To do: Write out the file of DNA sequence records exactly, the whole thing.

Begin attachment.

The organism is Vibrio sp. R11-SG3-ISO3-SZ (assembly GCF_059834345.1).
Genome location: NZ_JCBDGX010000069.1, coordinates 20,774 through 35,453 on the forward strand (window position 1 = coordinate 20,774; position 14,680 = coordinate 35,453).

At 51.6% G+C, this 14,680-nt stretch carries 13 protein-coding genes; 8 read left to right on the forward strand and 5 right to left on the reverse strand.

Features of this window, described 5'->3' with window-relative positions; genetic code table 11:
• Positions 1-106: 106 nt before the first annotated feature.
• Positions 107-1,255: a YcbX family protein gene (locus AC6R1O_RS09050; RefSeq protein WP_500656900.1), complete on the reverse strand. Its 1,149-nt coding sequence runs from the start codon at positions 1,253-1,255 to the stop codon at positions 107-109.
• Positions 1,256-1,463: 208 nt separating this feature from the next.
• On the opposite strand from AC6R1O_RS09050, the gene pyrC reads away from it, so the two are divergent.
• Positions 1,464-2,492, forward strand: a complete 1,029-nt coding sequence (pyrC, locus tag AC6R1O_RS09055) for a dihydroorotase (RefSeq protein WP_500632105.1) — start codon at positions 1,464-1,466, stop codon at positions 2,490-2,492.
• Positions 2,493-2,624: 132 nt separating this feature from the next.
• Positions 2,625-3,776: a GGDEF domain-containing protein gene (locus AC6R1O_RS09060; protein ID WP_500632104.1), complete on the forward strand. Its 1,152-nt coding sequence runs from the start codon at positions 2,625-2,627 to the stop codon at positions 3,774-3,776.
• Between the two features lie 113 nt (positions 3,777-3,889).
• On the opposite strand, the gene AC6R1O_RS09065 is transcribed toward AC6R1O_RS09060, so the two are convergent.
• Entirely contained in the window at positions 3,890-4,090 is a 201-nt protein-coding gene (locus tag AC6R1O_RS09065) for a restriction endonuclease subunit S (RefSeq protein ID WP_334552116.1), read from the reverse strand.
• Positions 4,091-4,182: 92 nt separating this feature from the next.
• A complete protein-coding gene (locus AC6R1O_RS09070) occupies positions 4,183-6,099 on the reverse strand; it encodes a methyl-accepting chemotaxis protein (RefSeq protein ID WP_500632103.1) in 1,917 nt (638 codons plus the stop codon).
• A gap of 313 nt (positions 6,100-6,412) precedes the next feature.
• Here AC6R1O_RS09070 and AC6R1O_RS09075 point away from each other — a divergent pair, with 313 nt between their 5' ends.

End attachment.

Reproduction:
The organism is Vibrio sp. R11-SG3-ISO3-SZ (assembly GCF_059834345.1).
Genome location: NZ_JCBDGX010000069.1, coordinates 20,774 through 35,453 on the forward strand (window position 1 = coordinate 20,774; position 14,680 = coordinate 35,453).

At 51.6% G+C, this 14,680-nt stretch carries 13 protein-coding genes; 8 read left to right on the forward strand and 5 right to left on the reverse strand.

Features of this window, described 5'->3' with window-relative positions; genetic code table 11:
• Positions 1-106: 106 nt before the first annotated feature.
• Positions 107-1,255: a YcbX family protein gene (locus AC6R1O_RS09050; RefSeq protein WP_500656900.1), complete on the reverse strand. Its 1,149-nt coding sequence runs from the start codon at positions 1,253-1,255 to the stop codon at positions 107-109.
• Positions 1,256-1,463: 208 nt separating this feature from the next.
• On the opposite strand from AC6R1O_RS09050, the gene pyrC reads away from it, so the two are divergent.
• Positions 1,464-2,492, forward strand: a complete 1,029-nt coding sequence (pyrC, locus tag AC6R1O_RS09055) for a dihydroorotase (RefSeq protein WP_500632105.1) — start codon at positions 1,464-1,466, stop codon at positions 2,490-2,492.
• Positions 2,493-2,624: 132 nt separating this feature from the next.
• Positions 2,625-3,776: a GGDEF domain-containing protein gene (locus AC6R1O_RS09060; protein ID WP_500632104.1), complete on the forward strand. Its 1,152-nt coding sequence runs from the start codon at positions 2,625-2,627 to the stop codon at positions 3,774-3,776.
• Between the two features lie 113 nt (positions 3,777-3,889).
• On the opposite strand, the gene AC6R1O_RS09065 is transcribed toward AC6R1O_RS09060, so the two are convergent.
• Entirely contained in the window at positions 3,890-4,090 is a 201-nt protein-coding gene (locus tag AC6R1O_RS09065) for a restriction endonuclease subunit S (RefSeq protein ID WP_334552116.1), read from the reverse strand.
• Positions 4,091-4,182: 92 nt separating this feature from the next.
• A complete protein-coding gene (locus AC6R1O_RS09070) occupies positions 4,183-6,099 on the reverse strand; it encodes a methyl-accepting chemotaxis protein (RefSeq protein ID WP_500632103.1) in 1,917 nt (638 codons plus the stop codon).
• A gap of 313 nt (positions 6,100-6,412) precedes the next feature.
• Here AC6R1O_RS09070 and AC6R1O_RS09075 point away from each other — a divergent pair, with 313 nt between their 5' ends.